Isabel Schindler, contributor
The first 2020 presidential debate has been highly anticipated, and it has proven to exceed expectations. With the election being as polarized as it is, it is no surprise that there was a significant amount of interrupting and name calling throughout the debate. There was not one issue that both parties could agree on.
When asked about his Supreme Court nominee, Trump expressed that it is his constitutional obligation to nominate another Justice to fill Ruth Bader-Ginsburg’s spot. (As Trump promised, his nominee Amy Coney Barret was confirmed onto the Supreme Court on Oct. 27.) He also argued that Joe would do the same thing if he was in office. Biden on the other hand feels that this is an abuse of power, and that Trump is rushing to fill the seat before the election.
When asked about his plans for healthcare, Trump stated that he had plans to cut drug prices, but didn’t mention a new option for healthcare plans. Biden shared his plan for healthcare, stating that it would not end private insurance, but would only support those who can not afford the current plans. Trump interrupted by saying that Biden agreed with Bernie Sanders on healthcare, and deemed him a part of the “manifesto.”
The next topic was the pandemic, and more specifically what plan each candidate had to deal with COVID-19. Biden said that the president did not take the pandemic seriously from the start, and that he should have notified the country earlier and taken greater precautions. Trump responded by saying that he himself did a “phenomenal” job at containing the virus and lowering the death rate, and that Biden could not do the job that he did. When asked about the vaccine, Trump said it was coming soon, but did not give an exact time.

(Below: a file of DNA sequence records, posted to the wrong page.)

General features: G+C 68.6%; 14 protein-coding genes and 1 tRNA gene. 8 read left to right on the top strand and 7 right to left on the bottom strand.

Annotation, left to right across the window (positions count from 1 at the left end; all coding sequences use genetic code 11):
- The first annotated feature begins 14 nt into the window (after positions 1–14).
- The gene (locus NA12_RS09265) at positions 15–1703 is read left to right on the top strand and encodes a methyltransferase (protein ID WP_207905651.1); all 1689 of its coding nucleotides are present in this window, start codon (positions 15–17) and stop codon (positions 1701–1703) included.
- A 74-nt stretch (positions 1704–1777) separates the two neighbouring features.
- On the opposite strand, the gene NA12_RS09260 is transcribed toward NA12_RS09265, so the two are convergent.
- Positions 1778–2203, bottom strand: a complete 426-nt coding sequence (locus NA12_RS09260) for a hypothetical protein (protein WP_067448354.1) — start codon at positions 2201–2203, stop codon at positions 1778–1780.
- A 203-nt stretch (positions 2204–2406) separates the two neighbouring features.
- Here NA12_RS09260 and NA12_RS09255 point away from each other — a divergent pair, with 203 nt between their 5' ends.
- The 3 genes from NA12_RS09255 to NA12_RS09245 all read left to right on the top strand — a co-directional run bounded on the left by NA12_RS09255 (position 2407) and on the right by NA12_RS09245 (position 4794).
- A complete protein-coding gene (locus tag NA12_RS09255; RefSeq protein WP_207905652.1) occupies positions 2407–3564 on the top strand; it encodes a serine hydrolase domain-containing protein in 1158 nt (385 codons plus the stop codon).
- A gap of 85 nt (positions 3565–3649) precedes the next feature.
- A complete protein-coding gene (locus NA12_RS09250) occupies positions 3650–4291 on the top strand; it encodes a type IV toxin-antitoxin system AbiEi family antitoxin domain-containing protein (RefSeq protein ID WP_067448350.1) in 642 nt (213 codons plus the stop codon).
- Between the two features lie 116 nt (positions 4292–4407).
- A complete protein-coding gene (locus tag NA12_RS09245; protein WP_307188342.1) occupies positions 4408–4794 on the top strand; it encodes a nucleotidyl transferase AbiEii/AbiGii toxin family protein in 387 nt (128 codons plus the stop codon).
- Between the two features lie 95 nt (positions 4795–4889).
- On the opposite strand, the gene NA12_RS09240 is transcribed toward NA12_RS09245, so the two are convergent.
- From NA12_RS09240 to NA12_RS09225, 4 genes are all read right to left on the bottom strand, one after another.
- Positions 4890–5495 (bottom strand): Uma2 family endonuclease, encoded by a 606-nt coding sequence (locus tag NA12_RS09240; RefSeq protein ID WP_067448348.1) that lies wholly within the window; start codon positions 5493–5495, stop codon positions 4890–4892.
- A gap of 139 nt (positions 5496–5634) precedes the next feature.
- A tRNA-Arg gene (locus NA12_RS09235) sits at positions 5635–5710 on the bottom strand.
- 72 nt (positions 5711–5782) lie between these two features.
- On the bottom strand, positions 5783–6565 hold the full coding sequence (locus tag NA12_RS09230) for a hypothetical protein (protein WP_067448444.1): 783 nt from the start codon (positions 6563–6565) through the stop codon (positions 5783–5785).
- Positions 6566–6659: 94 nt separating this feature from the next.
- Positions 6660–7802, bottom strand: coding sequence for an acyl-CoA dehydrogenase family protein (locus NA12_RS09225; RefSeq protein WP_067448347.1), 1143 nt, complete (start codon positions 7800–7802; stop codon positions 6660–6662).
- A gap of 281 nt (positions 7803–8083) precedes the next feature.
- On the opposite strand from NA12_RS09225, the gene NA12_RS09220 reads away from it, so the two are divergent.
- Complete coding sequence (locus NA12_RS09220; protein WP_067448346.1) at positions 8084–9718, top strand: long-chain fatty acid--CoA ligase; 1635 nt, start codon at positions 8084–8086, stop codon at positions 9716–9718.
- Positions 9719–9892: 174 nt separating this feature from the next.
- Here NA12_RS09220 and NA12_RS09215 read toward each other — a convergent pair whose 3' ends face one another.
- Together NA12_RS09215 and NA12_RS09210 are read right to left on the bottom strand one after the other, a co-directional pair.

When Biden was asked if he could be better trusted with dealing with race issues in America, he said that he valued equality, and that Trump has divided the country and done virtually nothing to help the African American community. Trump responded by mentioning Biden’s crime bill of 1994, and said that he regarded the Black man as a “super predator.” He also went on to say that he has freed many Black people from jail, and that he is painted in a bad light by the left for being in support of “law and order.” When Trump was asked if he was willing to officially condemn white supremacists, he instead condemned Antifa.
The last segment regarded the candidate’s stances on the fairness of this year’s election. Biden shared that the election will be fair, and that any claim that it will not be fair has been made with the intention of scaring people into believing that their vote will not be legitimate. Trump answered by claiming that many votes are not going to count, voter fraud will be “through the roof” this year, and that the election is rigged.
Many have said that this debate was the worst in history, and it is clear why. Most questions were answered with criticism towards the other side, and instead of the candidates effectively portraying what they stood for, they made a much greater point to note what they stood against. Many questions were answered only slightly, and then the conversation turned into jabs at the other party. Although Joe Biden made a few efforts to address the American people, the debate mostly consisted of fighting and name calling from both opponents to the other.
With that being said, I would say that the winner of the debate is Joe Biden. Although there were many points where he lacked an effective rebuttal, and instead opted to calling Trump a “liar” or telling him to “shut up, man,” he definitely did a better job at portraying his stances and plans for the country. Although the most prevalent objective of each candidate seemed to be to insult the other, Biden also showed a desire to address the American people.